Beirut, 17 November 2022
The Arab region is highly vulnerable to climate change, which is affecting rural and urban communities alike, and having socioeconomic impacts as well as environmental. These impacts are projected to worsen with time and bring further risks to security and stability. To increase its resilience, the region should reinforce its adaptative capacity by increasing climate finance by more than $570 billion until 2030. These are some of the key messages of a new policy brief, titled “Climate finance needs and flows in the Arab region”, by the United Nations Economic and Social Commission for Western Asia (ESCWA).
Currently, a significant number of Arab countries have limited fiscal space, which restricts their ability to meet expenditure commitments or allocate additional funds for climate action. It is further limited by public debt which reached a historic high of $1.4 trillion for the region in 2020. This trend has been exacerbated by national efforts to fight the repercussions of the COVID-19 pandemic in addition to the recent interest rate hikes, current inflationary pressures and the war in Ukraine.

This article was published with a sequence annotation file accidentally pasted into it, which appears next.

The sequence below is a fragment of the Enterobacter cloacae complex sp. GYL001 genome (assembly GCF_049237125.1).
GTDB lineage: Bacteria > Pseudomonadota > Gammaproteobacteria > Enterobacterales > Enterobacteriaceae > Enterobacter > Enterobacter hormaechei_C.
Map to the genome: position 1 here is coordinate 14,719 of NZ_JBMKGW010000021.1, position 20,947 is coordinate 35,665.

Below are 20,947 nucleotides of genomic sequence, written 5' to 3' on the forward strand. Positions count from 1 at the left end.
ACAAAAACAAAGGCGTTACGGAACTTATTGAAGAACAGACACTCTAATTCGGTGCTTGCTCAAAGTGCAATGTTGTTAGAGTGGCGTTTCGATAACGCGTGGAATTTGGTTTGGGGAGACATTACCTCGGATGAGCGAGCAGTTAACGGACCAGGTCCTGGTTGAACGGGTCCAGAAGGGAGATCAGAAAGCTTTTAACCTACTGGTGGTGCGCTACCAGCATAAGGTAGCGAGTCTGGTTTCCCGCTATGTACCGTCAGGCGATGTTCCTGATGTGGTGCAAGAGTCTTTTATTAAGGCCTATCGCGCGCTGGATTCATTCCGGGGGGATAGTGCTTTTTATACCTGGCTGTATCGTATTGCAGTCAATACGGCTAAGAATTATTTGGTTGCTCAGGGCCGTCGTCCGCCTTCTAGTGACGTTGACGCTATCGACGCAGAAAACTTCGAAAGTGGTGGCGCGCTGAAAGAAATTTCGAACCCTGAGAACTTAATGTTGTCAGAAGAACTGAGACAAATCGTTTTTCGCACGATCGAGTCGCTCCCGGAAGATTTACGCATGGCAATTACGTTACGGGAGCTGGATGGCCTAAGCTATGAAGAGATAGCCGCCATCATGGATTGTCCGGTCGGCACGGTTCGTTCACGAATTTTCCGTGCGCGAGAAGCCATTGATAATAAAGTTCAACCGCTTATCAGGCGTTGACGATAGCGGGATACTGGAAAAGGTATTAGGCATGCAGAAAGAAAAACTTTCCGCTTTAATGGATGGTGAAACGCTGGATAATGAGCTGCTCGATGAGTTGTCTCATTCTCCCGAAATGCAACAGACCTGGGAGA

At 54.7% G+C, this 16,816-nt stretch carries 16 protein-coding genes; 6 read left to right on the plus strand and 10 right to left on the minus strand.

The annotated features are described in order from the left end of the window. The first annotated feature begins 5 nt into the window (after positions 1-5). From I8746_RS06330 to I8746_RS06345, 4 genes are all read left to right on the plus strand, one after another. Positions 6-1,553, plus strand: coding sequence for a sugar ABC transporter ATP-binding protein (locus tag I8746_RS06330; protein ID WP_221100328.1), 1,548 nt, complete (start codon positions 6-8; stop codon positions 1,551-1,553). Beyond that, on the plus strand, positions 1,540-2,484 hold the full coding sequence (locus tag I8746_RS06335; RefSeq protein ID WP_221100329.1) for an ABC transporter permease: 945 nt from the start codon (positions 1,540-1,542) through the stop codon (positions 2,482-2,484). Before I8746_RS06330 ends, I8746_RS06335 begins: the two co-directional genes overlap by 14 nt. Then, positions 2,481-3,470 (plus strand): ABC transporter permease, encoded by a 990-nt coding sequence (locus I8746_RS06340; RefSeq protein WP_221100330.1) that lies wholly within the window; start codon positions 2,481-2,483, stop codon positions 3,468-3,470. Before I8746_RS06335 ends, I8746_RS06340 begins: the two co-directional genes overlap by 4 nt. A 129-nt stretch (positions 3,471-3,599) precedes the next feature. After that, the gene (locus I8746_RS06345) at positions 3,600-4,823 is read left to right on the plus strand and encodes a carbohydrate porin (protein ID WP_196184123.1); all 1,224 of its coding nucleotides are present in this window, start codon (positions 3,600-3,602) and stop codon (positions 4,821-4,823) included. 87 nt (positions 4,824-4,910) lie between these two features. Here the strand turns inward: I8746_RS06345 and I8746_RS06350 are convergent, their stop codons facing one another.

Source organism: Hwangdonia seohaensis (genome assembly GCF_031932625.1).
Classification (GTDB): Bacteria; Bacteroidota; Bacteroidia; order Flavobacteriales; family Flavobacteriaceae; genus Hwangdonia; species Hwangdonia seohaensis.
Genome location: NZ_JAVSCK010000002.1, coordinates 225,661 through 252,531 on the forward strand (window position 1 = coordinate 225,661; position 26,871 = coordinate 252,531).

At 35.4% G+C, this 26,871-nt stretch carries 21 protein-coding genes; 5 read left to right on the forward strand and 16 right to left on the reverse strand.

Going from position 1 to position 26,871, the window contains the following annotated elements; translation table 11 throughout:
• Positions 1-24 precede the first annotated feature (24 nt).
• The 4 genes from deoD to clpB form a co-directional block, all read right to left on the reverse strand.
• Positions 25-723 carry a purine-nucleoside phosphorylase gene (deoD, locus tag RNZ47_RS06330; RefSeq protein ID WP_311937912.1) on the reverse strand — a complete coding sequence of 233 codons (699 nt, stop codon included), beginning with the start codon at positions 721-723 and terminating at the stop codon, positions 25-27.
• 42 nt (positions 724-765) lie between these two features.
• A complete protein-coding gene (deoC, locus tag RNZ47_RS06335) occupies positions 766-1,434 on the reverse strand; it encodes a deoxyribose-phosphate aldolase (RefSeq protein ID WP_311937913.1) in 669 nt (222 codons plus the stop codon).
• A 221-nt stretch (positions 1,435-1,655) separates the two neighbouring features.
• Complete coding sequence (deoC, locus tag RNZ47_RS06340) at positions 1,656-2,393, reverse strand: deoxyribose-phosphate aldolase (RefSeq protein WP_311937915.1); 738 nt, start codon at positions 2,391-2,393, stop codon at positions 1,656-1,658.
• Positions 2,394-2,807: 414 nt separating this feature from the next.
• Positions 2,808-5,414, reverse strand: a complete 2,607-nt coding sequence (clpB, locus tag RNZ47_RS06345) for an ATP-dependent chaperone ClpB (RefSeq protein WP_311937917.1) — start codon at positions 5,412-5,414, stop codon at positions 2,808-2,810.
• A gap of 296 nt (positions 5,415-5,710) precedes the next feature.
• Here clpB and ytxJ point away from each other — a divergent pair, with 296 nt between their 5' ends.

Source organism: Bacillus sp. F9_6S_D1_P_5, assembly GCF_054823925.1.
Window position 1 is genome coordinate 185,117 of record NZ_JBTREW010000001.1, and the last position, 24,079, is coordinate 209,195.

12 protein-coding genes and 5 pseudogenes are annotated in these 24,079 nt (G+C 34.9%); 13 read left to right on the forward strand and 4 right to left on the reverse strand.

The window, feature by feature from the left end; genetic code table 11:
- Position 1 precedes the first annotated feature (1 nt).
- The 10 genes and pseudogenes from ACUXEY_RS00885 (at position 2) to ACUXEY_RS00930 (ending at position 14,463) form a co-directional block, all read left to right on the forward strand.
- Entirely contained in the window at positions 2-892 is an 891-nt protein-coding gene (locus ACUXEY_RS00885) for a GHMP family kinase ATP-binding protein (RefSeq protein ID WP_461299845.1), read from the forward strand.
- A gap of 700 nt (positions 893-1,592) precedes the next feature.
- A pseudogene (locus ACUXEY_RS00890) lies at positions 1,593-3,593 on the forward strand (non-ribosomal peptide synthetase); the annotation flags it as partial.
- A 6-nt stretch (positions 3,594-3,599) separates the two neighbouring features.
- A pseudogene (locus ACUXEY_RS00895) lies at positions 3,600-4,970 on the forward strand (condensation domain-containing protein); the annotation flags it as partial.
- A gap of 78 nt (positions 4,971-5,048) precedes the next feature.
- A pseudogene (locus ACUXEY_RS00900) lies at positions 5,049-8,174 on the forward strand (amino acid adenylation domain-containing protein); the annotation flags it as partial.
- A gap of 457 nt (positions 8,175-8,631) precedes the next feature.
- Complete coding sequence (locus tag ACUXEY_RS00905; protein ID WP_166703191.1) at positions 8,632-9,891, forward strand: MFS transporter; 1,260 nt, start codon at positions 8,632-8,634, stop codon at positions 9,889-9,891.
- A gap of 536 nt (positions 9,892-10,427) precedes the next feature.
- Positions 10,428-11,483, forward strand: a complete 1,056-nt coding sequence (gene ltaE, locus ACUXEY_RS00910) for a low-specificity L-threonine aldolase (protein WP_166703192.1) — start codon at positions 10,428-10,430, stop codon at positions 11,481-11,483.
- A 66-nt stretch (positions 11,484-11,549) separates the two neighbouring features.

Another problem is the weak public international climate finance commitments to the Arab region and the imbalance between the provision of debt finance as opposed to the need for more grants. Over the past decade, Arab States received a total of $34.5 billion in public international climate finance, i.e., less than 6% of its estimated needs for the coming decade, with loans totaling $30 billion, which is more than 7 times the amount of grants ($4 billion). Flows to mitigation were also 3 times greater than flows to adaptation, while Arab countries have voiced a priority for adaptation interventions.
“Only 11 Arab countries provided cost estimates of their financial needs to implement climate projects in accordance with their Paris Agreement commitments,” explained Rola Dashti, Executive Secretary of ESCWA. “To receive financing, it is important that all countries cost and articulate their financing needs. Tailored support can help develop capacity to do so,” she added.
According to the brief, there are also imbalances between the distribution of funds across countries, with the six least developed ones receiving only 6.6% of climate finance support, and between sectors. While the water and agriculture sectors continue to be a priority for adaptation in the region given their susceptibility to climate change, the energy sector received twice as much support between 2015 and 2020 compared with the water sector, and almost 5 times as much support as the agriculture sector.
“A mere 4% per cent of climate finance in the region is sourced from climate funds. We need tailored efforts to develop the capacity of relevant stakeholders to increase access to these funds,” Dashti recommended.
As the private sector has been showing an increasing interest in financing green and climate action projects, the brief further recommends to de-risk private sector investments through credit-guarantee schemes or public-private co-financing to attract the needed additional financing from the private sector.